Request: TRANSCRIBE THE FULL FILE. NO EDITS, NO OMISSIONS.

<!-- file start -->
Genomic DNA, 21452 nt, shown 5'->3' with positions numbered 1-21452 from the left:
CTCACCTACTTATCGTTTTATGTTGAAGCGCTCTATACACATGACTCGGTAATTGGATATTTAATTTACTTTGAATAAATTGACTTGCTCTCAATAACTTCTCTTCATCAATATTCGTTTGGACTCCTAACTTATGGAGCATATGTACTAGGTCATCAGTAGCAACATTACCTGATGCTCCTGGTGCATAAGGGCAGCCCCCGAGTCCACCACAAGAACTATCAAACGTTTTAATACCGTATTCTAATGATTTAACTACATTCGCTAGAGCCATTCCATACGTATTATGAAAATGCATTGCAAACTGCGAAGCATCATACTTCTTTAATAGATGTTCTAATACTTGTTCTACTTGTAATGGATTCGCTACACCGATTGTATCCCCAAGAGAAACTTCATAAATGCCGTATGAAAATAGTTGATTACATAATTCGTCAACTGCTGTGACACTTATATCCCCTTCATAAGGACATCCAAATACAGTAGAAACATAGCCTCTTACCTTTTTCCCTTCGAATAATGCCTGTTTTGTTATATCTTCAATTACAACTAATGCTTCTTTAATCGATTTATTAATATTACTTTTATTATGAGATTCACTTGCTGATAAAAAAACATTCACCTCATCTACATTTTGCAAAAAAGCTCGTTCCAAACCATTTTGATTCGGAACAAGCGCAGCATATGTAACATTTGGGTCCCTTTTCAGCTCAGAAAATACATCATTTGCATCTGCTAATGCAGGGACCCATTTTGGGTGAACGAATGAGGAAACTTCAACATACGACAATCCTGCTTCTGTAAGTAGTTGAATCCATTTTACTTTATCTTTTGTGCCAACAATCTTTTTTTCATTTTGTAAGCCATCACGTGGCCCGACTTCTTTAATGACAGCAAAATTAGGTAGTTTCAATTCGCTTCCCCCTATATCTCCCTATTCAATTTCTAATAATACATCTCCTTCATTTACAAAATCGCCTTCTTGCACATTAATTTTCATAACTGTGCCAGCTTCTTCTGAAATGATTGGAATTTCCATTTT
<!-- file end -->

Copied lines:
Genomic DNA, 21452 nt, shown 5'->3' with positions numbered 1-21452 from the left:
CTCACCTACTTATCGTTTTATGTTGAAGCGCTCTATACACATGACTCGGTAATTGGATATTTAATTTACTTTGAATAAATTGACTTGCTCTCAATAACTTCTCTTCATCAATATTCGTTTGGACTCCTAACTTATGGAGCATATGTACTAGGTCATCAGTAGCAACATTACCTGATGCTCCTGGTGCATAAGGGCAGCCCCCGAGTCCACCACAAGAACTATCAAACGTTTTAATACCGTATTCTAATGATTTAACTACATTCGCTAGAGCCATTCCATACGTATTATGAAAATGCATTGCAAACTGCGAAGCATCATACTTCTTTAATAGATGTTCTAATACTTGTTCTACTTGTAATGGATTCGCTACACCGATTGTATCCCCAAGAGAAACTTCATAAATGCCGTATGAAAATAGTTGATTACATAATTCGTCAACTGCTGTGACACTTATATCCCCTTCATAAGGACATCCAAATACAGTAGAAACATAGCCTCTTACCTTTTTCCCTTCGAATAATGCCTGTTTTGTTATATCTTCAATTACAACTAATGCTTCTTTAATCGATTTATTAATATTACTTTTATTATGAGATTCACTTGCTGATAAAAAAACATTCACCTCATCTACATTTTGCAAAAAAGCTCGTTCCAAACCATTTTGATTCGGAACAAGCGCAGCATATGTAACATTTGGGTCCCTTTTCAGCTCAGAAAATACATCATTTGCATCTGCTAATGCAGGGACCCATTTTGGGTGAACGAATGAGGAAACTTCAACATACGACAATCCTGCTTCTGTAAGTAGTTGAATCCATTTTACTTTATCTTTTGTGCCAACAATCTTTTTTTCATTTTGTAAGCCATCACGTGGCCCGACTTCTTTAATGACAGCAAAATTAGGTAGTTTCAATTCGCTTCCCCCTATATCTCCCTATTCAATTTCTAATAATACATCTCCTTCATTTACAAAATCGCCTTCTTGCACATTAATTTTCATAACTGTGCCAGCTTCTTCTGAAATGATTGGAATTTCCATTTT